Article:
Zola Budd, pursued by anti-apartheid activists since taking British citizenship in 1984, quit world track and returned to her native South Africa today. She said she did not know if she would ever compete again.
The decision by Budd appeared to eliminate two shadows hanging over this summer's Olympics, one involving a threatened boycott and the other the possible barring of the entire British track team.Budd said she was quitting because of "nervous exhaustion." A doctor who treated her over the weekend was quoted as saying that Budd was "a pitiful sight."
Budd, 21, arrived on a flight from London about 2 a.m. (EDT), unescorted except for an airport attendant who helped her with her baggage. She told reporters she planned to stay with her mother in Bloemfontein, south of Johannesburg.
Budd said she would stay in South Africa "until I am healthy again."
Asked whether she intended ever to run again, she replied: "Not at the moment." Concerning a possible return to Britain, her adopted country under whose flag she had hoped to compete in the Olympics in September, she said: "I can't decide about that now. I am very disappointed."
Reaction from the anti-apartheid lobby was quick and strong.
"Her return to South Africa now literally vindicates our position that she is a South African," Sam Ramsamy, head of the South African Non-Racial Olympic Committee, said in London. "It shows she merely used her British passport as a flag of convenience."
Budd said she had nothing to add to a statement released in London Monday night, in which she announced her withdrawal from international athletics to recover from "nervous exhaustion."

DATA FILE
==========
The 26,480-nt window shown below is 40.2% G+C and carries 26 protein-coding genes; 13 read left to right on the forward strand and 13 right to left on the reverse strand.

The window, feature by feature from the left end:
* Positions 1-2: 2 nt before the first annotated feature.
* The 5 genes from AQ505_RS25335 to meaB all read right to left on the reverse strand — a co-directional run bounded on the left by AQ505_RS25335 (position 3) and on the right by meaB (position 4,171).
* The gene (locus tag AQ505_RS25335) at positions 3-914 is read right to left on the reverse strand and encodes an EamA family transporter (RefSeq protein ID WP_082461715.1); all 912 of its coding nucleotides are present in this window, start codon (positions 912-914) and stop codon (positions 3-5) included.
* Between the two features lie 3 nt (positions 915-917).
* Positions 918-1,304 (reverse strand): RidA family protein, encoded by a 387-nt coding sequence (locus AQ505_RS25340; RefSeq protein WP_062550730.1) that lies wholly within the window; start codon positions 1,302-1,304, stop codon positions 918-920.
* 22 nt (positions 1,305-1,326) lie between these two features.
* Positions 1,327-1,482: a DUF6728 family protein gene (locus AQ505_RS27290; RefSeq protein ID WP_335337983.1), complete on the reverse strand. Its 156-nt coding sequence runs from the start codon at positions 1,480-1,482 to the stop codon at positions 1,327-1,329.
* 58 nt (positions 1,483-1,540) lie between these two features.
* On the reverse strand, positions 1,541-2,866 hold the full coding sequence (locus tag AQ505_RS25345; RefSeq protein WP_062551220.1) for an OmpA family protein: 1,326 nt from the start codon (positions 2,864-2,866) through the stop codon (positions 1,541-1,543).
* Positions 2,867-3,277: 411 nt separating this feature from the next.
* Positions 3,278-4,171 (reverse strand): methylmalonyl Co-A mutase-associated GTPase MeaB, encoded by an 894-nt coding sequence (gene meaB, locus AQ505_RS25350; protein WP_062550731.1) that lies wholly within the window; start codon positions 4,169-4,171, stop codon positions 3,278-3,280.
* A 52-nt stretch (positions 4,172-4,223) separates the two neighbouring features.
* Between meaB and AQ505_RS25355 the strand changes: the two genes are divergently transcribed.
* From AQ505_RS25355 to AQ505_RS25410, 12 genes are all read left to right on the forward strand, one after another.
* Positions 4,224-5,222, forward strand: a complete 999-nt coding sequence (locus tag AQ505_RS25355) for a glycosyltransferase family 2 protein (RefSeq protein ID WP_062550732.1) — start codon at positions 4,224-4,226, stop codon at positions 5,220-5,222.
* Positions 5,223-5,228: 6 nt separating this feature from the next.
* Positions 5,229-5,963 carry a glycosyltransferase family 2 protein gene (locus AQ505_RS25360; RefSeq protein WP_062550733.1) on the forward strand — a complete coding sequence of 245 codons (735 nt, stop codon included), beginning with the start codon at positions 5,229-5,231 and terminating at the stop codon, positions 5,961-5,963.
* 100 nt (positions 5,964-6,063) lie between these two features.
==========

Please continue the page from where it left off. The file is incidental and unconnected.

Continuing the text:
In the statement, released to the British news agency Press Association, Budd said she needed a "substantial period of recuperation along with the support of my family and friends to regain my health."
The athlete said she was not well enough to go on battling contentions that she had participated in a sports event in South Africa a year ago in violation of International Amateur Athletics Federation regulations. Budd has denied breaking any rules.
Budd took British citizenship four years ago on the basis on her grandfather being born in Britian. South Africa is banned from international athletics because of its apartheid policies.
The world athletics federation has demanded that Britain bar Budd from international track events for a year because of her appearance at a track meet in Brakpan, near Johannesburg, last June.
Black African nations had warned they could boycott the Seoul Olympics unless Budd was punished. And the IAAF threatened to act against the British board unless Budd was suspended.